Thursday, February 26, 2009
So here's a nectar juice toast to future cooking class....in a kitchen instead of a garage!
Paz ~ Nora
Wednesday, February 25, 2009
So, tomorrow is our Planting Seeds of Hope event, I am really excited to be with the 120 people or so that RSVP’d for the event! I hope we can collectively inspire one another to raise The Hope House. I always get nervous before events. I feel an innate responsibility to inspire people to want to be part of what we are doing. I suppose I do have that role to a point. But one thing I’ve learned over our more than 15 events is this: let love lead and lean into the heart. When I truly do that, the message is natural and real. I hope to see some of you Austin folks there. If you forgot the RSVP, just come.
For those of you who are not going to be with us in Austin, if you decide you want to be part of the fabric of the Hope House, I want to assure you that it will be a gift that gives back to you in more ways than you can imagine. You will tangibly alter the course of many women’s lives by opening up possibilities they never knew existed. The Hope House is born from the voices of our women, and we know that the power of leadership means guiding others to their true nature—facilitating opportunity for their greatness.
In the Hope House, women will get direct access to new skills that create income for them. During the last 6 months of 2008, we recorded that women gained a collective total of $2500 more in income due to concrete lessons they learned in our classes! That is a lot of money for women who live on nearly $2 a day. In turn, we know these women can feed their children. Through health classes, women learn hygienic habits for their families so kids don’t get deathly ill over preventable things like diarrhea. Women learn simple math literacy lessons and how to write their own receipts in their shops. Hope is born in these walls! I know I’ve spoken quite a bit about Hope House, but I just want to make sure you all have the opportunity to see it grow with us and feel connected. If you want to help, everything matters…just connect with me.
As promised last week, our 2008 Evaluation Document on our Microcredit Program Plus Program model is complete. Just click on the hyperlink for the PDF file. Many thanks to Nora who collected the research information over the course of 2008. The document is rich with women’s perspectives, photos, and looks classy thanks to the design work of one amazing Tracy Kuramoto at 9066 Productions in Chicago.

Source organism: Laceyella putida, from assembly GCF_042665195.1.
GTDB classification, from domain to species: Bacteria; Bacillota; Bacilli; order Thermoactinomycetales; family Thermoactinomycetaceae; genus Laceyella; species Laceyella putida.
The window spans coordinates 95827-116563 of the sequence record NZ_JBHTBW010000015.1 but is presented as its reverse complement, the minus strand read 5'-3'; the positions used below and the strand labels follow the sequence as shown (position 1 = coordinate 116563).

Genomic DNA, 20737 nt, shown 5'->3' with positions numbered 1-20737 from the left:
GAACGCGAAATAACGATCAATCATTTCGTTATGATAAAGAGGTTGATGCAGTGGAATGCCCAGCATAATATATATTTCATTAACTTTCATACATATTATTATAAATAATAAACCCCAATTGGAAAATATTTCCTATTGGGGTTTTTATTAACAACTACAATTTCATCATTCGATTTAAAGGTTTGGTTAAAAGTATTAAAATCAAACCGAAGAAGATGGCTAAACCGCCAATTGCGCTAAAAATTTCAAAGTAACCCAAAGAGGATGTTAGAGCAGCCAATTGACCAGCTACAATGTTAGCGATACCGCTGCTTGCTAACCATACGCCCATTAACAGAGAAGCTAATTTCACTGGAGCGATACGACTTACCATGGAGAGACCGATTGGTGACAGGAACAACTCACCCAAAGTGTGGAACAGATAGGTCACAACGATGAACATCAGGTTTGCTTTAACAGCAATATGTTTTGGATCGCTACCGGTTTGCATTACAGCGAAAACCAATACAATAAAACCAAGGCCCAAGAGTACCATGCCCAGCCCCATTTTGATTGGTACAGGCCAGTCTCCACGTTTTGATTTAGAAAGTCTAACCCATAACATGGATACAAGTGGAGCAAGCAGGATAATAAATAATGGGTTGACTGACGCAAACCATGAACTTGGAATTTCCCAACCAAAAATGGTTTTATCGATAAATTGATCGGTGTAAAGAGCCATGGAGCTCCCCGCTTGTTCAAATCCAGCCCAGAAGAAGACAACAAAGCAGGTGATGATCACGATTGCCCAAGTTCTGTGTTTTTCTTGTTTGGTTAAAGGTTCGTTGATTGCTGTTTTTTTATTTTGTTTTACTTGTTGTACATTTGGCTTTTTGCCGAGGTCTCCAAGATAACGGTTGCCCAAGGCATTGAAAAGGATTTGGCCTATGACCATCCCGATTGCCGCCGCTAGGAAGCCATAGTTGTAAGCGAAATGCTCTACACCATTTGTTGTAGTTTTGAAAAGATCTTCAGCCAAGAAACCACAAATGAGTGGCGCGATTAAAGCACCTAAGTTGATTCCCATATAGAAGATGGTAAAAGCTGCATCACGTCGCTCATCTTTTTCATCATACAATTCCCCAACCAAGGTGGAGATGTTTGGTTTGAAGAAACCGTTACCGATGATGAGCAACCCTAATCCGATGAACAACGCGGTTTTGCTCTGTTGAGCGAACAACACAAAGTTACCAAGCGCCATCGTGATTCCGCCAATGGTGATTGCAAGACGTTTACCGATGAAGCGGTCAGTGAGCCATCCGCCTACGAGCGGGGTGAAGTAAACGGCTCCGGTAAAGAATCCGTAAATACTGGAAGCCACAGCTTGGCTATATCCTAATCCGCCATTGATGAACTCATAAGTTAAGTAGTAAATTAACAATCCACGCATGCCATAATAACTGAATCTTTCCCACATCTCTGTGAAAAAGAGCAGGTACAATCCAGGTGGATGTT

Austin Film entrepreneur Lyn Graft of LG Pictures once again created a video link featuring DiscoverHope for the Rise Austin entrepreneurs’ conference for next week. We are constantly thankful to him for promoting our work and helping people hear the messages of DHF. Check out his work about DHF “Standing for Abundance” by clicking here.
Finally, if you are on Twitter, will you follow us at /magszoe? You can help us build our family by twittering your followers a message about how www.lendhope.org inspires you (hopefully we do)!
To guiding others to their nature, MM
Friday, February 20, 2009
This week we held a two day Sewing with Ribbon class in the Afider office. I want to give all our supporters and followers out there an idea of what a class looks like. Please note that every class we offer is a little different, but they usually share common themes: children, crowding around the teacher (everyone wants the OK from the teacher), hard working faces, and at the end of class extreme satisfaction in the successful effort of learning a new skill.
Paz ~ Nora
Thursday, February 19, 2009
I have been uplifted by Nora’s writings about her Quest for literacy for the women of DHF, one by one. I know from experience that life in the field can be so frustrating—it can just make you breakdown. The simplest of tasks take days sometimes. But I honor the work we are doing led by Nora, and her patient willingness to visit women in the field, one-by-one, to give them a chance to take their exams and proclaim their literacy. During a moment of frustration this week, I wrote to Nora “What an amazing feat to have in your life, helping even one woman become literate!”
One of Nora’s Minnesota pals sent her a link to a beautiful NPR story, The Magic of Letters. I had to share some of the writing here, it is such a poignant writing by a once-illiterate Nepalese woman, and demonstrates the power of literacy and how it uplifts.
I believe in the alphabet, because it has the power to change life.
I realized the power concealed in the alphabet on the very first day I joined the adult literacy class. For the first time, I was introduced to letters that stood for my name. In discovering the Nepali alphabet, I discovered I was Cha-me-li and not Cha-mi-li, as everyone used to call me. It felt like magic. A little loop of "e" for "i" changed my name!